Self-Assessment and Reflection
As an experienced and veteran teacher, it is necessary for me to periodically reflect and re-evaluate my effectiveness as an educator. This should be the case for all teachers! The better I understand my professional strengths and opportunities for growth, the better prepared I am to address the diverse learning styles of my math students. Through self-assessment, I reaffirm that learning is a never-ending process. As times change, so do effective methodologies and students’ learning styles. Through self-evaluation, I can understand in greater depth my own individual learning and teaching styles, as well as recognize the need to keep up with the evolving times and technologies. A teacher’s strengths as an educator are paralleled by his/her strengths as a student. Ultimately, this reflection process leads to the development of various strategies that help me become a more effective educator.
Evaluation and Assessment of Curriculum
An effective curriculum integrates content, processes, and habits of mind (i.e., behaviors that are characteristic of effective learners) taught in meaningful contexts that are relevant and interesting to students. The curriculum should address multicultural issues and perspectives and be accessible to all students. Interdisciplinary connections are also critical. The curriculum should connect the information, skills, processes, and perspectives of various disciplines.
Teachers who evaluate curriculum need to consider whether it has purpose and function and if it is enriching, stimulating, and transforming for both teachers and students. In addition, curriculum evaluation and assessment must be cylindrical in nature. As one evaluation ends and recommendations are implemented, another cycle should begin anew.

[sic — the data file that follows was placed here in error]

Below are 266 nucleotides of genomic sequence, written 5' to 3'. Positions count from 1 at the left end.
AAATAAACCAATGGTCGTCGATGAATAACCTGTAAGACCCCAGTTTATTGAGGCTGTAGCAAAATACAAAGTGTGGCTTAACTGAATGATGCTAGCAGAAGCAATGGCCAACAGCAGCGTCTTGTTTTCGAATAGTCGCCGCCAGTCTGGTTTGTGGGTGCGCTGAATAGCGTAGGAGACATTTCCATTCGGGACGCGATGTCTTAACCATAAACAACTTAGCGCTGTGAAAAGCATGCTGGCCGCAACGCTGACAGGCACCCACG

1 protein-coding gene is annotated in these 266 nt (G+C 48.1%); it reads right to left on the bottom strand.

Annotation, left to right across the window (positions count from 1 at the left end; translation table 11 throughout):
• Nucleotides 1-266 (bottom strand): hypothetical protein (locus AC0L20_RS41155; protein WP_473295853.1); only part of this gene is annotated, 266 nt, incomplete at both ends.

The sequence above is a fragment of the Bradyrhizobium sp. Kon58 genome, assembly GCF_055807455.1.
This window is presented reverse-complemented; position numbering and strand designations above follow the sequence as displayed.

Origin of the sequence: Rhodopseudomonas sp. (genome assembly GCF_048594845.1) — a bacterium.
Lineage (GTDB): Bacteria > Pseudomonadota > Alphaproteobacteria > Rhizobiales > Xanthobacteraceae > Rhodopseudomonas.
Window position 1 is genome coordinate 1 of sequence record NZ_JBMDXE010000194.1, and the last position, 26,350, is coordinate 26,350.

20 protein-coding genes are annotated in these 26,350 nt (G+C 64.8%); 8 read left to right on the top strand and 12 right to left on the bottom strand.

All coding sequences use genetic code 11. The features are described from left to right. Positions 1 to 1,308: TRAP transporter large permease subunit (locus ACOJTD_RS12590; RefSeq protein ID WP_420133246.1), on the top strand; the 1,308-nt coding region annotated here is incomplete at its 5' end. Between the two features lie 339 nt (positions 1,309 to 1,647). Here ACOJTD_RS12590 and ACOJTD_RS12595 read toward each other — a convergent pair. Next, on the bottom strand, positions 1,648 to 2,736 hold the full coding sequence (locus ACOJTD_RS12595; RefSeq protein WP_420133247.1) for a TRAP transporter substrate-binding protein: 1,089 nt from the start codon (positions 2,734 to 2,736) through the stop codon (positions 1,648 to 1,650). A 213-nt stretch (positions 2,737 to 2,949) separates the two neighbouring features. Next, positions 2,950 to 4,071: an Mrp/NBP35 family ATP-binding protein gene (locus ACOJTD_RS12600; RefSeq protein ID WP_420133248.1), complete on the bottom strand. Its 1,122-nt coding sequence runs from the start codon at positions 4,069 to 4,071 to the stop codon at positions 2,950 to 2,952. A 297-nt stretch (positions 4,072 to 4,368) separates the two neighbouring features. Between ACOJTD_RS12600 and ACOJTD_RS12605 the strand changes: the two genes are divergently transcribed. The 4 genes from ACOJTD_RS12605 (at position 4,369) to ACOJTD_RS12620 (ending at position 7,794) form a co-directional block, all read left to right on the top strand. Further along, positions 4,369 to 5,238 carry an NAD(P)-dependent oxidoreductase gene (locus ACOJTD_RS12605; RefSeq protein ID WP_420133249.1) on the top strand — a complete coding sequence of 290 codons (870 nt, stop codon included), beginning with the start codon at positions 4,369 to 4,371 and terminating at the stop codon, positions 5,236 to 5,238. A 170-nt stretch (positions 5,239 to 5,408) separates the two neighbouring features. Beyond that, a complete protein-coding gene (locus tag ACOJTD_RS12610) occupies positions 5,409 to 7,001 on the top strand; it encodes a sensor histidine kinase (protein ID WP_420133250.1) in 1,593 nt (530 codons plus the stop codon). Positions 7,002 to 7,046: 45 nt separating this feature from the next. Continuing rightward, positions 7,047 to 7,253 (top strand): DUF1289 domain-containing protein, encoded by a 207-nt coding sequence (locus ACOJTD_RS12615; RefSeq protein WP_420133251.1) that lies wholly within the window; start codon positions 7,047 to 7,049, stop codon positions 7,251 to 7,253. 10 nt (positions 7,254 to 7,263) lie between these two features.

Curriculum vs. Instruction
Even the best math curriculum cannot make up for poor instruction. Some teachers simply do not have the commitment others do when it pertains to the “required” curriculum. It is frequently apparent in their instruction and delivery of content, and often they have lessons that fall flat…or worse. Unfortunately, these teachers feel they can blame the curriculum, their students (or a combination of the two) for the failure of their lesson(s). However, the curriculum is simply the what of teaching, while instruction–which is much more in the control of the teacher–is the how. With regards to any curriculum, teachers are presented with a grade-appropriate plan, a text and some materials, and a time frame in which to impart this knowledge. In terms of instruction, teachers make decisions and plans as to the way in which information is best imparted to the learners.
We, as educators, must provide an active role in the structuring, mapping, and planning of curriculum if we are to be successful in the presentation and instruction of the material…
Curriculum and instruction cannot be viewed in mutual isolation.
- What are your thoughts and experiences as they pertain to curriculum vs. instruction in your school?
- How would you define the curriculum?
- Who should be involved in curriculum decisions (students, teachers, parents, administrators, etc.)?